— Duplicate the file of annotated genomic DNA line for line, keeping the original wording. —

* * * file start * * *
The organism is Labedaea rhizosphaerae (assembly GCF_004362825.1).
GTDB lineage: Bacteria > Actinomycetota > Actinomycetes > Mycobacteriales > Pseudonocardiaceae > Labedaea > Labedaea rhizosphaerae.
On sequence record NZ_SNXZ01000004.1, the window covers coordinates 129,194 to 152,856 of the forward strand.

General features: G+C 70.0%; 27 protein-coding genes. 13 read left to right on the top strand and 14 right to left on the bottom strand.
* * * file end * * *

The organism is Labedaea rhizosphaerae (assembly GCF_004362825.1).
GTDB lineage: Bacteria > Actinomycetota > Actinomycetes > Mycobacteriales > Pseudonocardiaceae > Labedaea > Labedaea rhizosphaerae.
On sequence record NZ_SNXZ01000004.1, the window covers coordinates 129,194 to 152,856 of the forward strand.

General features: G+C 70.0%; 27 protein-coding genes. 13 read left to right on the top strand and 14 right to left on the bottom strand.